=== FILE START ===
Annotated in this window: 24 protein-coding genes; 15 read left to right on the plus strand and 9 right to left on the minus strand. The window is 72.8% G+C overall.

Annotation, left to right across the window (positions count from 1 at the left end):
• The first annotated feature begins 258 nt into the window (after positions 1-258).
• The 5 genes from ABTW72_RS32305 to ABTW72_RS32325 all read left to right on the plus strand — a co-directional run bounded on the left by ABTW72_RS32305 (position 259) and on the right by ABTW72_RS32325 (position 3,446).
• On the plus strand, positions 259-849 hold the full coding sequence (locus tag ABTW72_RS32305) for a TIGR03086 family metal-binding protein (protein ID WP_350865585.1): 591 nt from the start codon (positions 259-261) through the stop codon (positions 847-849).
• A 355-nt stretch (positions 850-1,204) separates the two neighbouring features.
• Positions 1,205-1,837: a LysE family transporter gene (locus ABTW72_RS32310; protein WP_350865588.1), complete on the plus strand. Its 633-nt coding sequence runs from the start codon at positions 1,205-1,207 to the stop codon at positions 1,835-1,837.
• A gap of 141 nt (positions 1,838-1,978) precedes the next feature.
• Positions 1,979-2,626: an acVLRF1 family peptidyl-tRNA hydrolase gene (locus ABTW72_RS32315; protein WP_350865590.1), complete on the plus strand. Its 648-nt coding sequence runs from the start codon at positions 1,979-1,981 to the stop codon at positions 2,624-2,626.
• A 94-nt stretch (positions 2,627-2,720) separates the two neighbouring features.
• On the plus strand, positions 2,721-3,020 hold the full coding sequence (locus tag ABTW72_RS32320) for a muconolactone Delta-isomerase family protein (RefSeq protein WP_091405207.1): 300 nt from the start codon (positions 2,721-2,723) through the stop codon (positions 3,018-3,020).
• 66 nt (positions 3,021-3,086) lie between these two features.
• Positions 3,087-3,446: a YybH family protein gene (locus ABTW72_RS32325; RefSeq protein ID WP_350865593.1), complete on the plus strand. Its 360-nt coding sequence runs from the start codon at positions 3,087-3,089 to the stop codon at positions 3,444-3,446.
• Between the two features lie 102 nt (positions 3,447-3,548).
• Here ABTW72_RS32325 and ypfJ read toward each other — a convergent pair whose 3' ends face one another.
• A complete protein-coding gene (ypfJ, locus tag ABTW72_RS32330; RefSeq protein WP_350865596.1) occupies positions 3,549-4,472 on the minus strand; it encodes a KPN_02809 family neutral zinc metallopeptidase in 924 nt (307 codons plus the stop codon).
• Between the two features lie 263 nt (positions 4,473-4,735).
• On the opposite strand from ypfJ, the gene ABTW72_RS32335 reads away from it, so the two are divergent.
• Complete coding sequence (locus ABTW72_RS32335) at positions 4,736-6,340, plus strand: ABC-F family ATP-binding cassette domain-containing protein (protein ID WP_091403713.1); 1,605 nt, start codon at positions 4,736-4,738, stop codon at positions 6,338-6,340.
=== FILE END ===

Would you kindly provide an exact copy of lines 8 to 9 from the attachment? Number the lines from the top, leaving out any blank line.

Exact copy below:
• A gap of 141 nt (positions 1,838-1,978) precedes the next feature.
• Positions 1,979-2,626: an acVLRF1 family peptidyl-tRNA hydrolase gene (locus ABTW72_RS32315; protein WP_350865590.1), complete on the plus strand. Its 648-nt coding sequence runs from the start codon at positions 1,979-1,981 to the stop codon at positions 2,624-2,626.